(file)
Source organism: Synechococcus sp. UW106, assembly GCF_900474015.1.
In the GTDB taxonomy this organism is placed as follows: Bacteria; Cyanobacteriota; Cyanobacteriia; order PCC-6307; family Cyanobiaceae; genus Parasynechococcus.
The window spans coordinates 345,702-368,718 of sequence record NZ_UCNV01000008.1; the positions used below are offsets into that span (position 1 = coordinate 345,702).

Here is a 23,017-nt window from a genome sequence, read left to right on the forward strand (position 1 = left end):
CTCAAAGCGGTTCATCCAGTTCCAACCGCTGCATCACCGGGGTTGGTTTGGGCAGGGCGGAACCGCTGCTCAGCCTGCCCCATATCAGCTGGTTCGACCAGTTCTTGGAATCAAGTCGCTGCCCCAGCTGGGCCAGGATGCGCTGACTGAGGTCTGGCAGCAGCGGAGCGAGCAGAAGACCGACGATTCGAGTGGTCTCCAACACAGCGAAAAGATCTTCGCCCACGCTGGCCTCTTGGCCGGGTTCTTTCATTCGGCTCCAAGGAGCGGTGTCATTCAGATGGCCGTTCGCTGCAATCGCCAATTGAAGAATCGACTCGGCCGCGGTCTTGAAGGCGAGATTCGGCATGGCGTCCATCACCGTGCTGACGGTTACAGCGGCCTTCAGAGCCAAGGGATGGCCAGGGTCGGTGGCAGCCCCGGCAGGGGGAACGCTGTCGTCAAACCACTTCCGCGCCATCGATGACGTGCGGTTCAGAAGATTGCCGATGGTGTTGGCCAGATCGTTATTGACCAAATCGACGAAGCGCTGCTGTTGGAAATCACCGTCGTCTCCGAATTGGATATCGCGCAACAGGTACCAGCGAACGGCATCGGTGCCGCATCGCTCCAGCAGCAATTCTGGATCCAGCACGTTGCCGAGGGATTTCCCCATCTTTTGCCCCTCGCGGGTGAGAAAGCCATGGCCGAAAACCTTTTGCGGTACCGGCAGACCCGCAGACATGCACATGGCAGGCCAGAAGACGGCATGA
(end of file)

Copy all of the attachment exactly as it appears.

Source organism: Synechococcus sp. UW106, assembly GCF_900474015.1.
In the GTDB taxonomy this organism is placed as follows: Bacteria; Cyanobacteriota; Cyanobacteriia; order PCC-6307; family Cyanobiaceae; genus Parasynechococcus.
The window spans coordinates 345,702-368,718 of sequence record NZ_UCNV01000008.1; the positions used below are offsets into that span (position 1 = coordinate 345,702).

Here is a 23,017-nt window from a genome sequence, read left to right on the forward strand (position 1 = left end):
CTCAAAGCGGTTCATCCAGTTCCAACCGCTGCATCACCGGGGTTGGTTTGGGCAGGGCGGAACCGCTGCTCAGCCTGCCCCATATCAGCTGGTTCGACCAGTTCTTGGAATCAAGTCGCTGCCCCAGCTGGGCCAGGATGCGCTGACTGAGGTCTGGCAGCAGCGGAGCGAGCAGAAGACCGACGATTCGAGTGGTCTCCAACACAGCGAAAAGATCTTCGCCCACGCTGGCCTCTTGGCCGGGTTCTTTCATTCGGCTCCAAGGAGCGGTGTCATTCAGATGGCCGTTCGCTGCAATCGCCAATTGAAGAATCGACTCGGCCGCGGTCTTGAAGGCGAGATTCGGCATGGCGTCCATCACCGTGCTGACGGTTACAGCGGCCTTCAGAGCCAAGGGATGGCCAGGGTCGGTGGCAGCCCCGGCAGGGGGAACGCTGTCGTCAAACCACTTCCGCGCCATCGATGACGTGCGGTTCAGAAGATTGCCGATGGTGTTGGCCAGATCGTTATTGACCAAATCGACGAAGCGCTGCTGTTGGAAATCACCGTCGTCTCCGAATTGGATATCGCGCAACAGGTACCAGCGAACGGCATCGGTGCCGCATCGCTCCAGCAGCAATTCTGGATCCAGCACGTTGCCGAGGGATTTCCCCATCTTTTGCCCCTCGCGGGTGAGAAAGCCATGGCCGAAAACCTTTTGCGGTACCGGCAGACCCGCAGACATGCACATGGCAGGCCAGAAGACGGCATGA